All unsustainable fishing has negative impacts on fish stocks and has the potential to throw the ecosystem out of kilter via such ‘trophic cascades’ – where the removal of a predator causes an increase in the numbers of its prey. However, because we don’t know exactly how reef food webs work—and each one may have evolved differently—, they are near impossible to predict.

Tragically, the last three to four decades have seen the rise of a number of destructive fishing practices that further exacerbate the situation. Desperate as ever to ensure their income despite dwindling stocks, many fishers have resorted to a variety of highly destructive fishing methods: Bottom trawling, spearguns, explosives and cyanide have had catastrophic impacts on coral reefs through their alarming potential to not only capture vast amounts of fish with little effort, but also to kill many other species and destroy the reef-building framework.

In Indonesia—the world-leading exporter of ‘ornamental’ fishes—cyanide is used to capture colorful reef fish for the aquarium trade or display in restaurants—supposedly stunning the fish without killing them. Many fish die regardless and surviving ones tend to have shorter lifespans. A non-selective respiratory poison, cyanide can severely damage any reef organisms it comes into contact with, including corals.

Also, bombs made from artificial fertilizers or illegally sourced dynamite are thrown upon schooling reef fish, which are killed and then collected by divers. A single beer bottle bomb can obliterate all life within an area of around 20 square meters and shatter the delicate skeletons of live corals, turning them into dead rubble.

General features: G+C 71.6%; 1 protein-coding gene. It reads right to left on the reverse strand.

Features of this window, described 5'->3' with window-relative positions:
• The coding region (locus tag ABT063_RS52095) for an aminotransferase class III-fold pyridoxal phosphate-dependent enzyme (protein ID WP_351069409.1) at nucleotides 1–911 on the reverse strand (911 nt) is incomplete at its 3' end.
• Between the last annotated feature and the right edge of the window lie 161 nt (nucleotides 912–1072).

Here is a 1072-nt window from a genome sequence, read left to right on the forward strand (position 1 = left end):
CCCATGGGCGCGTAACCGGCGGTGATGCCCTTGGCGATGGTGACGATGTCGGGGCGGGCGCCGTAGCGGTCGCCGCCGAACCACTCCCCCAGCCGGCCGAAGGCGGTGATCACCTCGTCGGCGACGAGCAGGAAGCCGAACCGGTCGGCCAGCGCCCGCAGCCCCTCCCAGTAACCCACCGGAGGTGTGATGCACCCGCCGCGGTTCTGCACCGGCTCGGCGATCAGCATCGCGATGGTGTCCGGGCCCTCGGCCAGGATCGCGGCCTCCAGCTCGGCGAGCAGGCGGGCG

Screen Shot 2017-03-30 at 10.00.19.pngIn Southeast Asia, nearly 95% of reefs are affected by overfishing and destructive fishing practices.

Most reefs today would appear unrecognizable to Wallace, their fish stocks drained, their food webs knocked out of balance, bombed, poisoned. These impacts make it all the more difficult for reefs to cope with the effects of coastal pollution, rising sea levels and global warming.

If current rates of destruction continue, it is estimated that 60% of reefs will be destroyed over the next 30 years, with devastating consequences for the lives depending on them for food, income and coastline protection.

According to the aforementioned study in Nature, completely banning fishing on reefs could restore the ecosystems to a robust state within 35 years. However, burgeoning populations and increasing poverty and hunger in developing reef nations make this strategy unfeasible.

Hope lies in communities that have succeeded for generations in maintaining a balance between fishing and keeping their reefs in good health. By enforcing seasonal fishing bans to give the fish time to spawn and breed, whilst condemning the use of destructive fishing practices, traditional peoples of Kenya and Raja Ampat, Indonesia, set an example that could lead the way into a sustainable future for reef fisheries. Perhaps one day, coral reefs will recover to their natural state – bursting with the color and life that Wallace so admired.